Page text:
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Here are the questions we get asked a lot.  

Have a question?  Ask it below in the comments section, and we'll do our best to answer.


Q:  Who finances RI?

A:  Some of the contributors paid for the site out of their own pockets.  It is done on a shoestring.  Most of the reason why we can do so much is that a lot of people volunteer.  We plan to expand by fundraising through crowdfunding and charitable contributions.


Q:  You complain about bias in mainstream media reporting on Russia, yet your publication seems rather partisan.  Isn't that a contradiction?

A:  Its really a question of resources.  Due to financial restraints, we are extremely limited in what we can put up, and have to rely overwhelmingly on what is available in the alternative media, which is harshly critical of the mainstream media's take on Russia.  But we agree, we are too partisan, and would like to change that, and as soon as our funding situation permits it, we intend to feature articles, probably in a dedicated section, which take the "other" side, which we think are well argued and worthy of consideration.  We believe that instead of trying to present readers with "objective" information, it is better to present a range of opinions, and let the reader make up his own mind.   If you would like to see this happen, please consider supporting our crowdfunding efforts.  We talk about offering a wider range of opinions in our funding wish list.

We also believe that because the mainstream media has such a hammerlock on audiences, that it is appropriate to use what little bandwidth the alternative media has, to provide dissenting, and sorely needed views.


Q:  Why are you so supportive of many Russian government positions?

A:  First of all, we carry plenty of material critical of Russian positions, from the right and the left.  If the Russian government does something we disagree with, we don't, and won't hesitate to criticize it.  Why do we agree on a lot of things?  Well, we write a lot about Ukraine, and many of us think the Russian government's position on this is far more honest and justified than the US and the EU.  Think Vietnam 1968.  Even the USSR was more right then than the US government on that one.  On other topics we are less in step with Russian government positions.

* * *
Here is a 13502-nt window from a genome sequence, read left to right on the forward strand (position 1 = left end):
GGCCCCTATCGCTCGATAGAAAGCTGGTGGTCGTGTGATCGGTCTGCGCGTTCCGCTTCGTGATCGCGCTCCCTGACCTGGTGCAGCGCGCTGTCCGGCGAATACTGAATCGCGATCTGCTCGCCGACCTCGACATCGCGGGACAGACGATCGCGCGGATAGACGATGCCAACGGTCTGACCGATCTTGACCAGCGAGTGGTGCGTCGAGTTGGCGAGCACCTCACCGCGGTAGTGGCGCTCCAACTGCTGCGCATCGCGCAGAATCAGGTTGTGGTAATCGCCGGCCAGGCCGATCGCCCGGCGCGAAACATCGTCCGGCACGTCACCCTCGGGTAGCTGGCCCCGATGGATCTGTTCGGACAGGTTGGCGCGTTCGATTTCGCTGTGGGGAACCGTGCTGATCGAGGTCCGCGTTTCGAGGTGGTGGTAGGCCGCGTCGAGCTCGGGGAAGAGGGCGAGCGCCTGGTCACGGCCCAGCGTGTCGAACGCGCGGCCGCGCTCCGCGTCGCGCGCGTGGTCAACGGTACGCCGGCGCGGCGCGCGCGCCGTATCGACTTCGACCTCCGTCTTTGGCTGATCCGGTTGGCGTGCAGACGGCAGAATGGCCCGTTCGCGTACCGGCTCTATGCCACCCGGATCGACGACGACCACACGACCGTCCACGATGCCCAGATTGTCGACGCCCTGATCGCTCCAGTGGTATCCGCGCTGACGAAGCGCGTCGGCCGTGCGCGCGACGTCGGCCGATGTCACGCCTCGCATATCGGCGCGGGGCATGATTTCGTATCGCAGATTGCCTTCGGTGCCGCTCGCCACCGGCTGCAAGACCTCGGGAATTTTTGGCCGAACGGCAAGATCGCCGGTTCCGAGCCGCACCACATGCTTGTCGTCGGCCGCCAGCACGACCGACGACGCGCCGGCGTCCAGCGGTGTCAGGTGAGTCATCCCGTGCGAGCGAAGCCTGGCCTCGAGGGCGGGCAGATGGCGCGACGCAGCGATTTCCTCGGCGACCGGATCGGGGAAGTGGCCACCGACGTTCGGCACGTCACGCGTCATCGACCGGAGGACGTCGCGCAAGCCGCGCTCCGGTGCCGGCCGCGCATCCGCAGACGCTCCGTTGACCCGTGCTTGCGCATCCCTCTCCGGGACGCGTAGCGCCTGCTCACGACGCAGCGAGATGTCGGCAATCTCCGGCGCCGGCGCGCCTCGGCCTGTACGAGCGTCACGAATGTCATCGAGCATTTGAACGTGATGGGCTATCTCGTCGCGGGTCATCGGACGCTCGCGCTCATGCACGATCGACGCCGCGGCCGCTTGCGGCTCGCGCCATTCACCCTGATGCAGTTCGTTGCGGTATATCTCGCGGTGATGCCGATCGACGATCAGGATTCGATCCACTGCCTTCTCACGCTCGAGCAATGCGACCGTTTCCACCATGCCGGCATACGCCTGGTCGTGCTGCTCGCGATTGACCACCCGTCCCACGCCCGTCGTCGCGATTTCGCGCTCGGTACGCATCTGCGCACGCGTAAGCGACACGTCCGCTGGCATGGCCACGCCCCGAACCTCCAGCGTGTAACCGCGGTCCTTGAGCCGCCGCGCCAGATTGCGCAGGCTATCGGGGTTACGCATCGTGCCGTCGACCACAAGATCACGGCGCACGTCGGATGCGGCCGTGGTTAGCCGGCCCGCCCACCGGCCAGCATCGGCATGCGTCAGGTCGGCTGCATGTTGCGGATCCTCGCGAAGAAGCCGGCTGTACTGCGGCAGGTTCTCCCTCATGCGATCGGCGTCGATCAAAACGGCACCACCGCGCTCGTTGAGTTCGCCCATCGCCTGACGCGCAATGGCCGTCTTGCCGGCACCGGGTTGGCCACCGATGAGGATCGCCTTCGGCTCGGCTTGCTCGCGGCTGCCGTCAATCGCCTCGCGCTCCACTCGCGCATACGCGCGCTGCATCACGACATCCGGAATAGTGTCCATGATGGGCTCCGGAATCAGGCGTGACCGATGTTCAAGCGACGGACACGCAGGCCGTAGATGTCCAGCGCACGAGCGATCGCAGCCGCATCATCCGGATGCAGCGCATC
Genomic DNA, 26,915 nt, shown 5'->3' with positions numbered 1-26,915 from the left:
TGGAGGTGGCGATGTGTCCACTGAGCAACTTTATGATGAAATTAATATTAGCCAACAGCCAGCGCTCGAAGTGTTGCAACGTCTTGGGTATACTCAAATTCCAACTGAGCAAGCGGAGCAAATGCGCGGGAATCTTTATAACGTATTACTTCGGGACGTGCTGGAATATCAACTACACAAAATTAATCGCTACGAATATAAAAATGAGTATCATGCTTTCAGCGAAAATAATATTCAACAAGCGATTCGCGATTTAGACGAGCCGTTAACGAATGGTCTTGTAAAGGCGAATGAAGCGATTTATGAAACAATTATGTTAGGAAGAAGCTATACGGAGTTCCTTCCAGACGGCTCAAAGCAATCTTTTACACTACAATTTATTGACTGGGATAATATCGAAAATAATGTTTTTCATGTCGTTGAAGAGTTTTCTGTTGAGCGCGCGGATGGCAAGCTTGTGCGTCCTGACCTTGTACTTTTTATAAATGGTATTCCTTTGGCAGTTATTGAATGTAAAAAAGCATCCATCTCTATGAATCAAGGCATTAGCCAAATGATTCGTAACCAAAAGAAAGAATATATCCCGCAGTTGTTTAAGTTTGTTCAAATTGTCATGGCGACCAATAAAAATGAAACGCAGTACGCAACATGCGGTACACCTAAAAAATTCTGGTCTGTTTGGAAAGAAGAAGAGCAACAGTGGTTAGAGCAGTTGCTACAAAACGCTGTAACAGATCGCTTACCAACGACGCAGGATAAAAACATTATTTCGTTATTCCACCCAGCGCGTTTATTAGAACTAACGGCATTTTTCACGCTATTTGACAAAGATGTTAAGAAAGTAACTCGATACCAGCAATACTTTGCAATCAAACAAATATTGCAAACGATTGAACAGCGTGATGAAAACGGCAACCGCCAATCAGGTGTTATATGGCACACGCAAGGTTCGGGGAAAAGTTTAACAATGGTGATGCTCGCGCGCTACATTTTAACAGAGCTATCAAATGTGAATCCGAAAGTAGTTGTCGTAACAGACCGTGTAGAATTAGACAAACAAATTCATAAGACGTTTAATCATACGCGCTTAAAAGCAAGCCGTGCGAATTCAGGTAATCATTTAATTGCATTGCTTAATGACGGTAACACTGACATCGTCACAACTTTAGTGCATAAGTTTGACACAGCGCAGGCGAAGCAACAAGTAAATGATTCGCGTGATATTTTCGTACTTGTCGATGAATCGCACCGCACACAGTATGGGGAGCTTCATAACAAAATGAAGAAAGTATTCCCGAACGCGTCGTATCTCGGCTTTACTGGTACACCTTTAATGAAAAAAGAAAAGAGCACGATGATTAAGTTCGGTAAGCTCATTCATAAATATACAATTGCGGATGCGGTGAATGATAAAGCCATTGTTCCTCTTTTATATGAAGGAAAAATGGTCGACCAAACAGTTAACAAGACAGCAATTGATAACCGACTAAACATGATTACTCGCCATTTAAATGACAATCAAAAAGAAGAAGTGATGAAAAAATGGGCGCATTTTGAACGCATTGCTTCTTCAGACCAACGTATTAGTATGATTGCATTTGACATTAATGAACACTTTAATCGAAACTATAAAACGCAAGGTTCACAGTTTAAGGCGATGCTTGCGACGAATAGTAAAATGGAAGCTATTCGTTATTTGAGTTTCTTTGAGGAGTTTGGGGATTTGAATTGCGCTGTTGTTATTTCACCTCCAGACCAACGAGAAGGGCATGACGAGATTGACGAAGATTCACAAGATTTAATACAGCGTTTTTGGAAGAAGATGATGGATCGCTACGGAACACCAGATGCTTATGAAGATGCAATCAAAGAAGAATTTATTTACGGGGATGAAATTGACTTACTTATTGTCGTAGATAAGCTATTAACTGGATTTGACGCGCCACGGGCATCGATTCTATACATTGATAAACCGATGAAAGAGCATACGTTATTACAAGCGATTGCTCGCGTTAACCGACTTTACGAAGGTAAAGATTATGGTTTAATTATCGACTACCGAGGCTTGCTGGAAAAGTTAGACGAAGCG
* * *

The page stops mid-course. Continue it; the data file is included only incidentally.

In general, we believe media do government a service when they question and challenge, because it keeps governments honest, and that goes for Russia as well as any other country.


Q:   Where are you located?

A:   We are about 50 volunteers all over the world.  The editor, Charles Bausman, spends a lot of time in Moscow, but also in Germany (Berlin), and New York.  Major contributors are in London, Cologne, Berlin, Washington, Saigon, Indonesia, Florida, Ottawa, - you get the idea.  

In Moscow some of us work out of Cowork Station, a co-working space at Leninsky Prospect 30A, stop by and say hello if you like.


Q:  You cover Russian Christianity a lot, what is that about?

A:   Some of us are Christians, but the real reason we try to cover it a lot is because it is having an enormous effect, changing Russian society and attitudes, a story which is going practically unreported in the corporate media, partly because these media are openly hostile to Christianity, don't understand it, and aren't interested in it.  

Its a great example of how the media are not reporting the story here.   We try to compensate for that a little bit.  


Q:  Do you just cover Russia, or other subjects also?

A:   We got our start talking about Russia, but as the project developed, we realized that we are essentially a media-criticism project, and that the dysfunctional media issue extends to a lot of stories beyond Russia - US/EU foreign policy in general, corruption of the German media (its extreme!), the NSA leaks, whistleblowers, etc, so we plan to expand into those topics.  

We are also fascinated with the rise of serious alternative media - publications like "The Intercept", "Democracy Now", and others, and want to write about this phenomenon.